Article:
Idea: Reading statistics

As a former tab-junkie I owe most of my rehabilitation to Read It Later. I had a habit of leaving interesting articles open in new tabs, because if I put them in bookmarks it would just grow into a mess. Shortly after I bought my Amazon Kindle I started to look into how I could get those articles into it. I found Instapaper, which could have online articles sent to my Kindle on a daily basis. But that wasn’t the revelation I hoped for.

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This post was not intentionally left blank

Some manuals have pages that say “This page was intentionally left blank”. It made me laugh out loud the first time I saw it, then it made me think. When suddenly presented with nothing, how do you know if it was intentional or not?

I always try to follow the rule of least surprise and when it comes to UI-design my interpretation of it leans towards being a bit debug-friendlier of the choices. Sometimes a graphical design states something simple as “if the user doesn’t have shortcuts then don’t show the shortcut-list”. While some might thing it’s a nifty context based feature, I find it confusing.

From a coders view: If I don’t see the shortcuts list, does it mean it’s empty or that something is broken?

From a users view: If I don’t see anything because I haven’t added anything to it, how will I know it even exists or how to add stuff to it?

This is an actual example from a client. Their website doesn’t show the “My shortcuts” block if the user doesn’t have any. I prefer to always show the fields, but write something useful and friendly in it, like “You currently don’t have any shortcuts. Click here to add some!”. That helps me debug without being in a dev-environment and it should help the user as well.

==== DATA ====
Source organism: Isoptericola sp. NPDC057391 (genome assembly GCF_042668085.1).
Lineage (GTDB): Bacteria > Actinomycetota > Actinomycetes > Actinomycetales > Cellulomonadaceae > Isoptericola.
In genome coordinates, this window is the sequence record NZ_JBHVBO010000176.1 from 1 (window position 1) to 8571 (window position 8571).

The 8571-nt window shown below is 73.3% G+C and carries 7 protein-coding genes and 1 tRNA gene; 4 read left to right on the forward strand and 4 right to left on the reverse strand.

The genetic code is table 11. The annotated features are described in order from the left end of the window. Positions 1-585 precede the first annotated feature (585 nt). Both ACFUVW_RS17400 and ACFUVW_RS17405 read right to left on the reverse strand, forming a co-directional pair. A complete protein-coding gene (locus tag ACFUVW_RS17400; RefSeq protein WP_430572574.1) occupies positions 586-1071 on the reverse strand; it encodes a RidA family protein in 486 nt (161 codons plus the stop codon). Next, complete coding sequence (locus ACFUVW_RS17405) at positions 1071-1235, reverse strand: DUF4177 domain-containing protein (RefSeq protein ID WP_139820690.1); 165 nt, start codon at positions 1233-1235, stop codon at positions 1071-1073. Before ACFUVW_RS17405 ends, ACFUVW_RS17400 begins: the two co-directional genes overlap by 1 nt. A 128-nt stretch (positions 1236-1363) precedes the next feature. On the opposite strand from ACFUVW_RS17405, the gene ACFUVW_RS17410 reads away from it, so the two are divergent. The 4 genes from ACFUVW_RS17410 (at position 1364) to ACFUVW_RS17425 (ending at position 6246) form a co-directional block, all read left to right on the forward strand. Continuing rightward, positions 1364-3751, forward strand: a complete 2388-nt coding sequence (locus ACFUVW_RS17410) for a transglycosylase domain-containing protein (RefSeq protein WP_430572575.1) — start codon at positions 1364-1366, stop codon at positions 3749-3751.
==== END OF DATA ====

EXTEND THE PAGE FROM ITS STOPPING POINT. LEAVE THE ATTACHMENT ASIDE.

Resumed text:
I also apply this when replying to emails. It’s a bit irritating when you don’t get an answer. What does the silence mean? Is it some kind of agreement, or the person just hasn’t gotten around to write the answer yet?

Idea: Bragendar

The popularity of “status updates” on social media sites proves that people like to tell other people what they’re up to. The idea would be to have a personal calendar public just to show off what an interesting life you have. I call it the Bragendar (bragging + calendar).

Show people that you’re so busy, that your friends have to book you two weeks in advance to meed you. The further into the future you’re booked, the more points you get.

Not the planing type? Then show how spontaneous you are by “checking-in” in places just like you usually do, but have Bragendar generate a calendar of stuff you’ve done without planning.

It would be a fun chaotic-lawful points division to see who of your friends are the planing type and who are the spontaneous. Then comparing yourself to how much action you’re getting in your life with your approach.